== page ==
Our main character of The Water Cure Ishmael Kidder, is an author who writes under the pseudonym Estelle Gilliam. Everett writes that “Since the time of my child’s death I had been unable to make any mark on any surface that might be my own, but somehow Estelle Gilliam found a voice and life, such as it was”. Kidder was unable to write under his own name as there was such a deep void inside of him due to the death of his daughter. The exploration of identity and authorship reflected me back to Harriet Jacob’s novel Incidents In the Life of a Slave Girl,  where similarly Jacob’s writes under the pseudonym Linda Brent. as she grapples with the constraints of her identity. Jacob’s was unable to write under her real name as she faced real danger and societal retaliation for attempting to expose the brutal realities of slavery. The use of pseudonyms by both Ishmael Kidder and Harriet Jacobs serves a reflection of the essential sacrifices individuals must make to reclaim their voices. Everett’s use of a pseudonym for his character serves as a mirror that reflects on the seed shapes used to build upon the larger fractal of the African American Experience.

Ishmael Kidder writes directly to his readers in what can be described as anything but plain narration. In a previous exercise given to our class, we discussed the idea of Ishmael’s Art being restrained. This question has so many layers to it because readers can say that the art that Kidder is allowing for us to read is not restrained. Kidder does not follow any formal writing convention, as on multiple occasions he would not use proper grammar, left out punctuation and would sometimes leave scrambled letters that would need to be unscrambled to find out the true meaning. The other answer to this question is yes, Ishmael’s Art is being restrained. Ishmael did not trust the police to find his daughter’s killer and took into his own hand. Kidder may or may not have kidnapped a man who he believed may or may not have raped and killed his daughter. Kidder kidnapped this man and referred to him only as Art. Art is physically restrained in Kidder’s basement, where he psychologically torments him. The very idea that we can discuss both Ishmael’s art, and Art in Ishmael’s basement, brings me back to the idea of Thomas Jefferson stating, “ never yet could I find that a black had uttered a thought above the level of plain narration”. Jefferson’s racism allows readers to reflect on The Water Cure as a powerful rebuttal to such a narrow-mindset. It is through this lens we see the complexities of Kidder’s narrative, allowing for Everett to challenge this idea of  “plain narration” and is able to reflect on this ever growing fractal of the African American Experience.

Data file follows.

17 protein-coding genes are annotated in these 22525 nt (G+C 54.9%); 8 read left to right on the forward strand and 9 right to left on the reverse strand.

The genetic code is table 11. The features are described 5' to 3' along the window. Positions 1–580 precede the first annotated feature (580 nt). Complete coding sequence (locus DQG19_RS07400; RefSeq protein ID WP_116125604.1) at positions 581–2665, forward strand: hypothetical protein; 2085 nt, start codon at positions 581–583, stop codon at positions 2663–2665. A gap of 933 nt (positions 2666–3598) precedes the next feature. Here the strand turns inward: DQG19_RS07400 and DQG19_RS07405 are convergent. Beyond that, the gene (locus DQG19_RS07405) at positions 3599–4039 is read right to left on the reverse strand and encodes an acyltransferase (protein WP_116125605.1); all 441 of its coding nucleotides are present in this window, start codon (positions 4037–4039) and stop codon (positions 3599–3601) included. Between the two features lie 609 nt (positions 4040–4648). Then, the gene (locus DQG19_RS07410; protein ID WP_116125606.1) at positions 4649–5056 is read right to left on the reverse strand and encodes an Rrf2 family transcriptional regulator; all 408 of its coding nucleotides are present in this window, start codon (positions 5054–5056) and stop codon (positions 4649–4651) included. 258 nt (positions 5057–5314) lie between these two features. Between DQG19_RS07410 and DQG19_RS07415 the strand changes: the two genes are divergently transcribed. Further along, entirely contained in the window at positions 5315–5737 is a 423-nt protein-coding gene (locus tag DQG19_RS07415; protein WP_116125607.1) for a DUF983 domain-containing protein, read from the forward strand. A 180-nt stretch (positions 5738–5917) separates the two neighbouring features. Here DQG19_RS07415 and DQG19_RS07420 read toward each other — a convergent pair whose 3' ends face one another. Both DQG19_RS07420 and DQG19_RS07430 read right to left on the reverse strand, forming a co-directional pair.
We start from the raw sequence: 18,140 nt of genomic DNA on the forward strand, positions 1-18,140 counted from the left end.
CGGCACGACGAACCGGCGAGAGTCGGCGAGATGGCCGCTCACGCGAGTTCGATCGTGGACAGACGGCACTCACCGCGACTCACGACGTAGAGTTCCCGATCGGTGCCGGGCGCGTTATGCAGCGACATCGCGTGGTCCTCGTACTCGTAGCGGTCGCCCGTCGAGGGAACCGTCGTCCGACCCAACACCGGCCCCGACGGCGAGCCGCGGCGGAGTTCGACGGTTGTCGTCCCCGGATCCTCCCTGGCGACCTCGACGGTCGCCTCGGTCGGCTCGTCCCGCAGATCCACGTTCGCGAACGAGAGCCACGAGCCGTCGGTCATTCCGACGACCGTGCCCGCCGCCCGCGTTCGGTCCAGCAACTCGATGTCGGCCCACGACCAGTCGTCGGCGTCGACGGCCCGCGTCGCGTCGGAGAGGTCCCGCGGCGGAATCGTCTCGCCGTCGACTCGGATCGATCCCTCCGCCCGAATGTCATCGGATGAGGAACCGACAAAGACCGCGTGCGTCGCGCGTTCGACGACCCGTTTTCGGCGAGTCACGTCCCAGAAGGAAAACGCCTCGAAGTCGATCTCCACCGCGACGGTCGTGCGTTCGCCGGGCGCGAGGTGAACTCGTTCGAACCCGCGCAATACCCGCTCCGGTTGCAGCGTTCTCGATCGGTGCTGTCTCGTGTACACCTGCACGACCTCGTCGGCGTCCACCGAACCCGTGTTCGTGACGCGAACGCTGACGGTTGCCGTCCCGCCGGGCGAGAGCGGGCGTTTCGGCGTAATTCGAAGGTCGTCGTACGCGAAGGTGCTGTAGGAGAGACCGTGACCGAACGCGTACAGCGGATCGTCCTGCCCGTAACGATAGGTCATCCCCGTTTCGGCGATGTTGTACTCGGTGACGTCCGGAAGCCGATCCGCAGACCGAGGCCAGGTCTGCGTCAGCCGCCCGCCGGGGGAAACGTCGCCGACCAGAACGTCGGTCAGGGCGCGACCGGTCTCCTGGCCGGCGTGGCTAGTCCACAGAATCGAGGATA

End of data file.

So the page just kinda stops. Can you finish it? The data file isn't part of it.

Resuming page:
Everett challenges the reader’s morals by attempting to justify this torture of Art. We are never certain if Art committed this crime of raping and killing Ishmael’s daughter. The uncertainty surrounding Art leads readers to question whether such extreme measures are ever justified.  Everett mentions George W. Bush multiple through this text and when I began to think and make connections, it reminded me of Guantanamo Bay. This is a place where people suspected of committing terrorism, were detained without trial and subjected to interrogation. The idea that people justify the mistreatment of others on the basis that it is for the safety of the majority follows the same flawed logic that Ishmael uses to justify the possible kidnapping of this man. This idea connects me back to Thomas Jefferson’s plain narration quote, the idea that African Americans were incapable of complex thought and expression. If someone is able to put a label on an entire race of people, then one might also be able to justify the torture of a man who might have committed a crime.  Jefferson’s quote represents a historical seed shape of a racist ideology that dismisses the intellectual and moral capacities of African Americans. The Water Cure builds upon the concept of seed shapes building onto the ever-growing fractal of the African American Experience. The combination of many different seed shapes coming together. Serves as a real-life reflection that allows readers to peer into this world created by Everett allowing readers to connect and understand why these ideas are in the novel.